As we enter another new year, many people are making resolutions for 2022. A common goal at the start of each year is to be healthier — including getting stronger and avoiding injuries that may cause nagging pain throughout the year. A dedicated safety program at work can go a long way towards helping people avoid accidents and achieve this goal.
BSCAI recently discussed the importance of workplace safety programs with Tom Covilli, vice president of safety and risk management at 4M Building Solutions, and Gunter Langston and Dawn Weber, IH Services’ vice president of human resources and safety and director of inclusion, learning and development, respectively. All three agreed that building service contractors (BSCs) looking to introduce or revamp safety programs should be mindful of the language they use in their program materials.
Covilli says 4M’s safety program existed before he began there in 2007, lauding founder Mitch Murch and CEO Tim Murch for their unwavering commitment to safety. When Covilli joined the company, he worked together with the operations department to modify the existing program and make it more proactive and structured. In redeveloping Zero Path, the safety program, the goal was to change the way 4M’s team members thought about safety, encouraging them to think about safety as more than just a box to tick to avoid repercussions.
The redesigned Zero Path program breaks down into six different components: 1) establishing standards of performance; 2) effectively communicating and promoting the program; 3) training and educating all employees on safety; 4) evaluating the success of the program; 5) recognizing and celebrating success; and 6) incorporating changes when needed.
“Over the years, the safety culture has evolved to where team members understand that safety is for their personal wellbeing and not just words on a piece of paper,” Covilli explains.
Langston and Weber echoed a similar sentiment; safety should be seen as something positive and empowering, not negative. Langston spearheaded IH Services’ safety program, which officially launched in January 2011 after a 13-month development period. The program, called “12 Steps to Zero Accidents,” includes different aspects of education and training, and Weber says its “backbone” is comprised of 12 positive safety affirmations. Each month of the year is dedicated to one of the affirmations, and the affirmations build on each other throughout the year.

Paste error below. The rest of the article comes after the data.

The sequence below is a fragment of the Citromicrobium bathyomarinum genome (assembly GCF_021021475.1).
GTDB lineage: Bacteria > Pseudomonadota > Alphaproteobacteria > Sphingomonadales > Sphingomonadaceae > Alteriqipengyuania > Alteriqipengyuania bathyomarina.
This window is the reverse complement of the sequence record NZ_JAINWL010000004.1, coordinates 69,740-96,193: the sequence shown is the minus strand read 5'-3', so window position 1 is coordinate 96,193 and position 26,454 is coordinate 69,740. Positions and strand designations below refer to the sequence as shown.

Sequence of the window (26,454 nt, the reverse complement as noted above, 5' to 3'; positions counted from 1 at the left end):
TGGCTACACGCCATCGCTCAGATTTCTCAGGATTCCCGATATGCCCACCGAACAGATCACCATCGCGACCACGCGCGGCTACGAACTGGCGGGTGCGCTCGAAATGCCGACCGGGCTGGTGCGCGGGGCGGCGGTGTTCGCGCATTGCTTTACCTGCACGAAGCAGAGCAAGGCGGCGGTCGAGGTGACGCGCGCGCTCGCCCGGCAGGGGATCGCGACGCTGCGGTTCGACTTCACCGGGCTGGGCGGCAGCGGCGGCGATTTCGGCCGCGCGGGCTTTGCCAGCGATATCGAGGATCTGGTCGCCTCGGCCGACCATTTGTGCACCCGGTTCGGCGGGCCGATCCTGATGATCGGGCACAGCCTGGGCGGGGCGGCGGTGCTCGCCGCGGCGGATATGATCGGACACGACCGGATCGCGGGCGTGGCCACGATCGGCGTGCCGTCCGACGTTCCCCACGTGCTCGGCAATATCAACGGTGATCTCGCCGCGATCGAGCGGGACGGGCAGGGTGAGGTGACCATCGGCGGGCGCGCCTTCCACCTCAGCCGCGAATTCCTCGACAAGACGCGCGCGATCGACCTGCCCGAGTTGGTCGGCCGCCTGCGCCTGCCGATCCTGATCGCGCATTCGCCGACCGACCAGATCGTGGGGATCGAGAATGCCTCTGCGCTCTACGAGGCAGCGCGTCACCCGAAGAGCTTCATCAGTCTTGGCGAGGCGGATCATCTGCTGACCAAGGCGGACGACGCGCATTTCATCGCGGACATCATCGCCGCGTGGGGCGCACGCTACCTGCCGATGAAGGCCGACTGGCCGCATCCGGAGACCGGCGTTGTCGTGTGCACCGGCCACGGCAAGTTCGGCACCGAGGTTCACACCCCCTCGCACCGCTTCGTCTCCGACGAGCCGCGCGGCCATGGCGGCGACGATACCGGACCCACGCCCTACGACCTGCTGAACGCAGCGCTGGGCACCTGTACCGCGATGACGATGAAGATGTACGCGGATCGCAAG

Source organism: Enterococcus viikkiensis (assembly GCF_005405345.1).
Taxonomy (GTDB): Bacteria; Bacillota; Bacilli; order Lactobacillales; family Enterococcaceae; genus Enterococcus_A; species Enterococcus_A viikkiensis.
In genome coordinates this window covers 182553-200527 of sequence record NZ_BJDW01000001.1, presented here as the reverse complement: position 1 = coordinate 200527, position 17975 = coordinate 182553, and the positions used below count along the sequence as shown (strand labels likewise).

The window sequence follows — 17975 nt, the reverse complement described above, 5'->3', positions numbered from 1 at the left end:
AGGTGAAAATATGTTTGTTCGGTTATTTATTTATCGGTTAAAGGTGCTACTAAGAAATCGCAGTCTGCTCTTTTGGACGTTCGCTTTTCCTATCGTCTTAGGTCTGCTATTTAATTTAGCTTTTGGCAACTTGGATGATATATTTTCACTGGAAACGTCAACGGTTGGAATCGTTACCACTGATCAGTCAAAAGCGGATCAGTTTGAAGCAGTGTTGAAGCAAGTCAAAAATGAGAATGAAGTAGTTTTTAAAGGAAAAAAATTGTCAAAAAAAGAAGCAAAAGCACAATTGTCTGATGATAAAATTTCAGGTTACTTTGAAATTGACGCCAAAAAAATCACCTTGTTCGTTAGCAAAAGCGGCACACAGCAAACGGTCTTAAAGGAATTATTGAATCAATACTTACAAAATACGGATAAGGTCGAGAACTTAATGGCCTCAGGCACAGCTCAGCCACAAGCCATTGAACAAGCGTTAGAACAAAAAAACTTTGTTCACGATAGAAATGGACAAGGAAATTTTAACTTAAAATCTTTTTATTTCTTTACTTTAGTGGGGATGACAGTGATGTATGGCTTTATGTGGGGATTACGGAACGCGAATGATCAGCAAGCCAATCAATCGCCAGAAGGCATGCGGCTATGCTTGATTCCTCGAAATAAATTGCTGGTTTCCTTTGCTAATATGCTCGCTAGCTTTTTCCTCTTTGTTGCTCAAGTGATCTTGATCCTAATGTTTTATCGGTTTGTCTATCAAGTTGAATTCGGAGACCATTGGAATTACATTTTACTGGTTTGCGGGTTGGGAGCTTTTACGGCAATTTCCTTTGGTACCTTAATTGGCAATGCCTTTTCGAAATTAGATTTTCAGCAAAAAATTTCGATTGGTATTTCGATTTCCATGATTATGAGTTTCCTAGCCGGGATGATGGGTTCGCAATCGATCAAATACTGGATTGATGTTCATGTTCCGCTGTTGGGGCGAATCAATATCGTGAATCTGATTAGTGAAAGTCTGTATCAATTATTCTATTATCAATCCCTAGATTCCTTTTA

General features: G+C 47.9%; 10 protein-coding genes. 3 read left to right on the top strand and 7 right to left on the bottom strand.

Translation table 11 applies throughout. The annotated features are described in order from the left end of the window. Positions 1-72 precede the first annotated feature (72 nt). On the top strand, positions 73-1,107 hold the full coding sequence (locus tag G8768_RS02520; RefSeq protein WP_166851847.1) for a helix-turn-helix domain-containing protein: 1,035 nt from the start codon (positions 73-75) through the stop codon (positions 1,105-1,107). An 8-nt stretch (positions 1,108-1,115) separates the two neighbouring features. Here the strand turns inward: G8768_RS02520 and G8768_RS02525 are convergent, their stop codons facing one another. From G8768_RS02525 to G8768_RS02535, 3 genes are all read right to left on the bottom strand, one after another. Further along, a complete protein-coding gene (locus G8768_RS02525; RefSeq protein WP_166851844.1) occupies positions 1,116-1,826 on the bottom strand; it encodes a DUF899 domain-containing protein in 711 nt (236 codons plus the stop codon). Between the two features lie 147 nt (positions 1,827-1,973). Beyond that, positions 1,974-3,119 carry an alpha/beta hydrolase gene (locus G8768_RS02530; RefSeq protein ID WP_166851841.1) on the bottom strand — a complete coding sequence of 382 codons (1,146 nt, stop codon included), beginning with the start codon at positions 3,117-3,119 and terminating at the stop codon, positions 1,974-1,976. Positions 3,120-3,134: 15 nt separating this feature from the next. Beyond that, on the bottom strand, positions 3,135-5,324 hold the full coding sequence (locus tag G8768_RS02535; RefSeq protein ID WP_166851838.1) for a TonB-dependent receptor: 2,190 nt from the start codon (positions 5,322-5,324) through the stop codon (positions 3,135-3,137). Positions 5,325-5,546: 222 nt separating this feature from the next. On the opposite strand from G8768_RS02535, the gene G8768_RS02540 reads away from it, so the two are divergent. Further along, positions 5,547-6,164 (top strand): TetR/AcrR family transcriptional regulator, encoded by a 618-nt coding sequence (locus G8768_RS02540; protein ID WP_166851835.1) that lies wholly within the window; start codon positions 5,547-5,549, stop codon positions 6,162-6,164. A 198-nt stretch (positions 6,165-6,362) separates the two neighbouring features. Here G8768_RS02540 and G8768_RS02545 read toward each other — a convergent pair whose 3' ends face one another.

IH Services' safety program has a mascot called Zero the Hero, pictured above in this year's casino-themed marketing materials.
For example, in May, employees tell themselves that they are “expert[s] at identifying and communicating safety hazards.” Then, in July, employees tell themselves that they “will challenge [a situation] if it appears that [their] safety will be compromised.” In August, they vow to “intervene in any situation that appears unsafe.”
“We want to teach you to be an expert and then we want you to have the authority to stop work, to challenge if it looks to be unsafe, and then to go a step beyond and be an advocate and an asset within our customer sites,” Langston says.
Another important aspect of safety programs is accessibility, Covilli says. He points out that many employees in the BSC industry are bilingual or multilingual, and that there can be high staff turnover in the industry. It is essential that all employees receive — and understand — the same safety training. Accordingly, BSCs looking to introduce or revamp safety programs should ensure it is available in multiple languages.
“Making sure we communicate well with [multilingual] team members, that they understand the principles of the program and that they know what we’re trying to accomplish” is one of the most important elements of Zero Path, Covilli says.
Meanwhile, Covilli, Langston and Weber all agree that one of the most important aspects of a workplace safety program is its marketing.
“Ultimately, you have your safety policy. You’re supposed to wear your safety glasses; you’re supposed to store chemicals correctly. The safety program is really the marketing piece,” Langston says. “How do you get people to do that? How do you get people out in the field to be excited and positive about safety?”
Weber points out that there can be an additional challenge: employees might be alone throughout their work day, and therefore might be tempted to cut corners when it comes to safety, comfortable in the knowledge that no one will see them do it. Accordingly, safety programs must be marketed and communicated effectively to ingrain safe habits into people, even when nobody’s watching.
For IH Services, the answer lies in creativity. The 12 Steps to Zero Accidents program has a cartoon mascot called Zero the Hero, and every year the program’s marketing materials feature a different theme. Langston lauds Weber as a “marketing genius” who has made the program memorable and fun for the company’s employees.
Another important point on which Covilli, Langston and Weber all agree is that safety should be emphasized across the board, from longtime CEOs down to the newest hourly worker. When company executives prioritize safety and lead by example, they are reinforcing to the company’s entire workforce that safety is truly a top concern and should be taken very seriously.
“Make safety part of your culture,” summarizes Covilli.
And though the safety programs are primarily intended to prevent accidents and injuries on the clock, both 4M and IH Services want their safety programs to create safe people, not just safe workers.
“It’s not just about work,” Weber explains. “It’s about taking safety from work into our homes, into our communities, into our churches; where we live every day when we’re not at work.”